New bus ticketing service comes with hefty price
A new ticketing service proposed for Palmerston North buses could make boarding and paying for fares easier for passengers.
But the system, which would also be rolled out on regional services throughout Manawatu/Whanganui, comes with a predicted price tag of more than $400,000 for Horizons Regional Council.
The council's public transport committee was briefed on the proposed upgrade at a meeting in Palmerston North yesterday.
"We're replacing the current system with something a little bit flasher, something customers actually want," Horizons senior transport planner Wayne Wallace said.
Wallace said the new system, if it goes ahead, would allow bus users to top up the balance on their Go Cards online. They would also be available for purchase from more locations than under the present system.
The new system would feature "tag on, tag off" technology where passengers wave their card past a scanner, Wallace said. This meant they did not need to interact directly with the driver when boarding and it would speed up the time it took to board.
Cash fares would still also be accepted under the new regime.
A report prepared for yesterday's meeting showed the estimated capital cost for Horizons to implement the new technology would be $440,927.
Operating costs each year would be about $60,000, a slight increase on costs of running the current ticketing system.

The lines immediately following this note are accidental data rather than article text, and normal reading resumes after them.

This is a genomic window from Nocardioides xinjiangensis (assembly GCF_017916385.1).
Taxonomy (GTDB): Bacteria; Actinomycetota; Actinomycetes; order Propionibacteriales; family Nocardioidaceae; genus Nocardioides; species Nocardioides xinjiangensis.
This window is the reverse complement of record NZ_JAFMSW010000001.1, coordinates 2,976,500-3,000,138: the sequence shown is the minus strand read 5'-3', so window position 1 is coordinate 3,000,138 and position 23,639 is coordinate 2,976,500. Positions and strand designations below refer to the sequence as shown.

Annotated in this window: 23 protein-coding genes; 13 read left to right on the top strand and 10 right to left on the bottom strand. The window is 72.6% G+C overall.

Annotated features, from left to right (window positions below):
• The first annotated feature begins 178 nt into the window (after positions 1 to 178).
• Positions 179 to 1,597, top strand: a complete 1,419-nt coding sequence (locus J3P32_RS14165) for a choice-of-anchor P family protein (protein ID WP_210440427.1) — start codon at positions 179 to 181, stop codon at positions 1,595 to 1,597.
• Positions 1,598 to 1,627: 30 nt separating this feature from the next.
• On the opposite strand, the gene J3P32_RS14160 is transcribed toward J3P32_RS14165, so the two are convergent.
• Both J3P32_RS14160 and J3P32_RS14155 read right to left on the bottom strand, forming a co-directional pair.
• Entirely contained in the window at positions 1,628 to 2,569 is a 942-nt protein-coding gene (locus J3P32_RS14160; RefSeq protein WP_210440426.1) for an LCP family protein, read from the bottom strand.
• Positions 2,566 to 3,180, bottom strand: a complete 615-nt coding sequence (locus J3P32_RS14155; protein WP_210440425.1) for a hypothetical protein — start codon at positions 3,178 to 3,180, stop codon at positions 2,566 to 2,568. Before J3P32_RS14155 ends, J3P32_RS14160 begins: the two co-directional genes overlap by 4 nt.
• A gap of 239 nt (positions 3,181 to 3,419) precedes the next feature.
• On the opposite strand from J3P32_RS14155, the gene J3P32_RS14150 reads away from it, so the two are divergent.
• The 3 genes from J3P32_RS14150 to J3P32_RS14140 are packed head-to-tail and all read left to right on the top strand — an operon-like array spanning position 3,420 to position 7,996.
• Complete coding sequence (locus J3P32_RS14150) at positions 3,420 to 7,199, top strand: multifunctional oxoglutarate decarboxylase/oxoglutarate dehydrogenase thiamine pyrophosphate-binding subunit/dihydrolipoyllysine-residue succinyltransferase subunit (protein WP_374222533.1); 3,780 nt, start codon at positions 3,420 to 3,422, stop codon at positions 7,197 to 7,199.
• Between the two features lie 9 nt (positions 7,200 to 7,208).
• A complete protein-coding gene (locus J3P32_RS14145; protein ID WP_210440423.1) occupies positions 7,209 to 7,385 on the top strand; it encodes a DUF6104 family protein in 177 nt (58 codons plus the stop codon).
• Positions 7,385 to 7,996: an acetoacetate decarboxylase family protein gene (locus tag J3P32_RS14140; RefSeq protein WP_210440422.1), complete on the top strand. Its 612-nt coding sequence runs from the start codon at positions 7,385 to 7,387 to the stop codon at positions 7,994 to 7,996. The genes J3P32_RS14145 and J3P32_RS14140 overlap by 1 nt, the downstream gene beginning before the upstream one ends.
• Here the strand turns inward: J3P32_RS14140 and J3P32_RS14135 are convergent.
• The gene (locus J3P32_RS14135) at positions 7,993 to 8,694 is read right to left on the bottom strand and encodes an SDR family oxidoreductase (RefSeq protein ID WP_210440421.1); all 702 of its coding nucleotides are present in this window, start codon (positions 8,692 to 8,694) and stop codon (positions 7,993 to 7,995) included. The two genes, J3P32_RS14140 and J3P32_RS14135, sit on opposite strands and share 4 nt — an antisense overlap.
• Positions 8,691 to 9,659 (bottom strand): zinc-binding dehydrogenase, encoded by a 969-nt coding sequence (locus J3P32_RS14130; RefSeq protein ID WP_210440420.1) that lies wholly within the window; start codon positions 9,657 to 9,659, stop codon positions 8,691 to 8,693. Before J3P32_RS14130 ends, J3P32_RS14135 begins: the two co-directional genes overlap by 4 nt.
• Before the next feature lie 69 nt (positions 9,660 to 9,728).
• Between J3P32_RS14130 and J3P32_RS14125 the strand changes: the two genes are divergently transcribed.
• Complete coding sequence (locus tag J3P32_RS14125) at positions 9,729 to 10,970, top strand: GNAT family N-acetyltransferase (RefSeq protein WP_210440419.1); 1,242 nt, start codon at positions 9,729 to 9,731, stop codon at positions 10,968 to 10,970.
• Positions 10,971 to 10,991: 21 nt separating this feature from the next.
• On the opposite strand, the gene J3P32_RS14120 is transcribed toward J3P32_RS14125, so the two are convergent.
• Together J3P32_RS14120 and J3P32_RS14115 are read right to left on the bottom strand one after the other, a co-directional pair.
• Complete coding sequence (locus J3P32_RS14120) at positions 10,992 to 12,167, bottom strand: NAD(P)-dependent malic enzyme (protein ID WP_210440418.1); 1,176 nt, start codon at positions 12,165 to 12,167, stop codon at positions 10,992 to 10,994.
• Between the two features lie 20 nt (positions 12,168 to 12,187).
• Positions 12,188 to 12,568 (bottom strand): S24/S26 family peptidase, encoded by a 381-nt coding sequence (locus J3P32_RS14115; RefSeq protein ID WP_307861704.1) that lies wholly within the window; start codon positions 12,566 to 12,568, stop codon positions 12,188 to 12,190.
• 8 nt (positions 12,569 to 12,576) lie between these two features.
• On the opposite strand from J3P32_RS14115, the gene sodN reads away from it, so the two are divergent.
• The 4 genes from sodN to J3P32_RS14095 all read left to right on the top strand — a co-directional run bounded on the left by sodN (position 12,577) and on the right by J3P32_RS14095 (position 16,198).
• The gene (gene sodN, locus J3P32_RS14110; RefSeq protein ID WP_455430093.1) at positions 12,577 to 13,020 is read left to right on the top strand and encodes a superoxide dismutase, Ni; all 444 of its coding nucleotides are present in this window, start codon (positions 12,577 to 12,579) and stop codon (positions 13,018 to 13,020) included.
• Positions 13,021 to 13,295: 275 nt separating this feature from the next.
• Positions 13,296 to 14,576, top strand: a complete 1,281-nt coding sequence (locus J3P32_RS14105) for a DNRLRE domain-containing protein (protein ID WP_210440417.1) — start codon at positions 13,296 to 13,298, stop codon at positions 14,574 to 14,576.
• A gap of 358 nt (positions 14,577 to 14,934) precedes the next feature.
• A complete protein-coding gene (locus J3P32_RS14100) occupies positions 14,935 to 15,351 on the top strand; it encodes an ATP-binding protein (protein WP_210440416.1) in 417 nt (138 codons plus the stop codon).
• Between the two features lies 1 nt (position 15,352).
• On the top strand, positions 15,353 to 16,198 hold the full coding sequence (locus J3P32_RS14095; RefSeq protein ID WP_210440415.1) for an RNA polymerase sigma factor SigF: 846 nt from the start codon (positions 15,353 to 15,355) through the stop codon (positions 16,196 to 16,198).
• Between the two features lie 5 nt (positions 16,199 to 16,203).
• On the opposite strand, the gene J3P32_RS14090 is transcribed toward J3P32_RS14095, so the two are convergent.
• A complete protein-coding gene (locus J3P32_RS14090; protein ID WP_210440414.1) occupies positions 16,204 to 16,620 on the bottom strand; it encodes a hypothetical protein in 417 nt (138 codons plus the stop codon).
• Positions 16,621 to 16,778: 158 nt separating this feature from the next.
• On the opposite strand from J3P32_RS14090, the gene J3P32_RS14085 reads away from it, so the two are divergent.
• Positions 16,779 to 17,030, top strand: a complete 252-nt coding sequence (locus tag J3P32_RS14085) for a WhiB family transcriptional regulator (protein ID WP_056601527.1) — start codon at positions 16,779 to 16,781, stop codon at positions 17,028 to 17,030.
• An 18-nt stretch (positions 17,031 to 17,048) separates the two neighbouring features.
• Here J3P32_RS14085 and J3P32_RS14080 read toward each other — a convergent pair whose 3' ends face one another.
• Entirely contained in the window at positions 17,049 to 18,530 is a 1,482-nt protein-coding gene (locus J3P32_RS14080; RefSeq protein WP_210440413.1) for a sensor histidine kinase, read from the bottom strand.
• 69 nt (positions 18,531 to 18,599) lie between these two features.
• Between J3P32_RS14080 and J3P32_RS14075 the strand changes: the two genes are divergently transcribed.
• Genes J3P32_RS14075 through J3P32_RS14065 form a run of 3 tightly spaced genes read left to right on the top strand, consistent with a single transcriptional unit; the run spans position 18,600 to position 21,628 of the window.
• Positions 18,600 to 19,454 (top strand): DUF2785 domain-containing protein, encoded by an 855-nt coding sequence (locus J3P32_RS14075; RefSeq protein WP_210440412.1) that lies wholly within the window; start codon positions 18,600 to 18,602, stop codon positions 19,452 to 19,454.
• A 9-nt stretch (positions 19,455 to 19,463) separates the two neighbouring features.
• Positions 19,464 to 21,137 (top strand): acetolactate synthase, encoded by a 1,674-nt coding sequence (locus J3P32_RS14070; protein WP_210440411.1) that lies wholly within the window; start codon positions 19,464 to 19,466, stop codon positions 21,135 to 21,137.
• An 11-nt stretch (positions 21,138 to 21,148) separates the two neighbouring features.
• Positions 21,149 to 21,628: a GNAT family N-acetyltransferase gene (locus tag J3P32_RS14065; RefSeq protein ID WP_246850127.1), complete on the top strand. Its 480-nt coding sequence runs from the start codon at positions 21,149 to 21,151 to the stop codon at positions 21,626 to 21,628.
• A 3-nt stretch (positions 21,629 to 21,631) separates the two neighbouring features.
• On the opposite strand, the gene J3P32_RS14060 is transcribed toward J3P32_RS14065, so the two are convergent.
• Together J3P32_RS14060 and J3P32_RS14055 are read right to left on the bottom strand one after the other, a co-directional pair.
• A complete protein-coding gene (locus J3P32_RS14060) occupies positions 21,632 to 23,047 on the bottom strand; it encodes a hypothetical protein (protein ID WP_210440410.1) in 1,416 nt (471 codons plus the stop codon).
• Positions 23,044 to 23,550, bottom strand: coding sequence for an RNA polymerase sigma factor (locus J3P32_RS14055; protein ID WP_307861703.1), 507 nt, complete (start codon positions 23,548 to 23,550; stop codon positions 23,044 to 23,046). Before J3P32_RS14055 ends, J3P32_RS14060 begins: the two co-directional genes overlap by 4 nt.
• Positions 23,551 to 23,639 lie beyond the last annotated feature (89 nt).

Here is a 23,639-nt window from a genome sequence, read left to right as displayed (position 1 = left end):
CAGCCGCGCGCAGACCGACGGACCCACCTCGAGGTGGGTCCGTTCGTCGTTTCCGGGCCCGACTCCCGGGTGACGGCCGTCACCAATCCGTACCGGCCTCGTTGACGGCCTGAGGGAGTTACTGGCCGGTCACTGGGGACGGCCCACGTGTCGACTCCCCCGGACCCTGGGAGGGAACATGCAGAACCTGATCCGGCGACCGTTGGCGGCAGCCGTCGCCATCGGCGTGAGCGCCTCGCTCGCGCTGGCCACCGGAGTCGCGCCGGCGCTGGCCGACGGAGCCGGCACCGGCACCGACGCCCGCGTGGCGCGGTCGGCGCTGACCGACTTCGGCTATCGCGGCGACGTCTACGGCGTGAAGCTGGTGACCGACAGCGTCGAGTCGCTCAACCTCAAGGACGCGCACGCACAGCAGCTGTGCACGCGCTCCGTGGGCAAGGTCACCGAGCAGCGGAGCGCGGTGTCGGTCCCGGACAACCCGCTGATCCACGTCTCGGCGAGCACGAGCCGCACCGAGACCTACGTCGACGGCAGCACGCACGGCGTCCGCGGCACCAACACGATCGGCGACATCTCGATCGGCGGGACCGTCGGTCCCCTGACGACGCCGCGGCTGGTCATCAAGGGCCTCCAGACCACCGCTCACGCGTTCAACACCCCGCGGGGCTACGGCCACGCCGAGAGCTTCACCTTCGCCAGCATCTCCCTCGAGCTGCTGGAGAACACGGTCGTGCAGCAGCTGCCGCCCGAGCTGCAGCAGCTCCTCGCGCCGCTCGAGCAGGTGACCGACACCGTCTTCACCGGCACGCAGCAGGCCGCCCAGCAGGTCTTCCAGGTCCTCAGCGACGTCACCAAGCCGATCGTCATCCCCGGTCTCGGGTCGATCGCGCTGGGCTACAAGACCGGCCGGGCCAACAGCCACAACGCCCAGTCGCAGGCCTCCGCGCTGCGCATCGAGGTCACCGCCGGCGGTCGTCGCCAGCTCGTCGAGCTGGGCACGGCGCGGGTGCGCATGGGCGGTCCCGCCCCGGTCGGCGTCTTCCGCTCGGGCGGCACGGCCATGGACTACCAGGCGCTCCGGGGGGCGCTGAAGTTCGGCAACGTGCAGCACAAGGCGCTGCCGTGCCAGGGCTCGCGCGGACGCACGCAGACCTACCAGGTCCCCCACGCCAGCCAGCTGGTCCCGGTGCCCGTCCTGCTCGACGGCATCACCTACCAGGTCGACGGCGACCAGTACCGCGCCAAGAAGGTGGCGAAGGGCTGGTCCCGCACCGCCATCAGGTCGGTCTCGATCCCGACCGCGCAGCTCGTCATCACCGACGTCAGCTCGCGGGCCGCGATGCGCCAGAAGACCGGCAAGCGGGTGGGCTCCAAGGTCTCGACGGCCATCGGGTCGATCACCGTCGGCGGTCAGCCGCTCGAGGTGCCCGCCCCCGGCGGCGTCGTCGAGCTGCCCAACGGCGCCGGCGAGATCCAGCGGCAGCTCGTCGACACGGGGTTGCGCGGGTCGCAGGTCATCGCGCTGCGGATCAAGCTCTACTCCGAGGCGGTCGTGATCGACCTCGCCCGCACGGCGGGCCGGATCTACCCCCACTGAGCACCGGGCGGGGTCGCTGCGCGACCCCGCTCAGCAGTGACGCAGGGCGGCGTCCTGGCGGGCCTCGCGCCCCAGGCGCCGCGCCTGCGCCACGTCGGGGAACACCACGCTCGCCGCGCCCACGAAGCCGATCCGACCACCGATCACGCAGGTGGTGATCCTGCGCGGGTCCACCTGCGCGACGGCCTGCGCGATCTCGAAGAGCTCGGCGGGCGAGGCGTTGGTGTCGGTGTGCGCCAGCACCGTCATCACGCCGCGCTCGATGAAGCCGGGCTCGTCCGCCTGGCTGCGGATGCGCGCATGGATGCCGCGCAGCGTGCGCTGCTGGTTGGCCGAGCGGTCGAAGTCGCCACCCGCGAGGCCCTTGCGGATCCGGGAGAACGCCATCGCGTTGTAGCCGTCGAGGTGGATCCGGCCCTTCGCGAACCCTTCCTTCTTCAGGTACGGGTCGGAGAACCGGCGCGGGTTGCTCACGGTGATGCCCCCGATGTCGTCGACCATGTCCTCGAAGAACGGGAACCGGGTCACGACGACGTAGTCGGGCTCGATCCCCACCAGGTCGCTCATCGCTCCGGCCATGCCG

Wallace said the Auckland firm that provided that technology was contracted to do so until January 2016. However, he said the machines themselves were aged and became unreliable, so a new system could be implemented before then.
The capital costs of the new system could potentially be funded from cash reserves held by the council, transport services manager Phillip Hindrup said.
"It's a substantial amount; the question is how to fund it."
That question would be tackled during consultation on Horizons Regional Council's Long Term Plan next year, Hindrup said.
The risk of lost patronage and revenue from the current machines on board buses breaking was too great not to do something. About half of the more than $1 million in fares collected on Palmerston North buses in the year to June 30, 2014, were paid for with Go Cards.
Committee members were largely in favour of the new system, though Horowhenua District councillor Michael Feyen did raise one concern.
Hehad security concerns if bus drivers were not interacting with every passenger that boarded a bus. It would potentially be easy for a drunk or aggressive passenger to board without the driver noticing.
"There's a lot of people that get on buses, there's got to be some way that somebody's got to be checking them out a bit," Feyen said.
Horizons was working with eight other regional councils and the NZ Transport Agency to procure the new technology.
This would not necessarily mean one bus pass could be used in more than one region.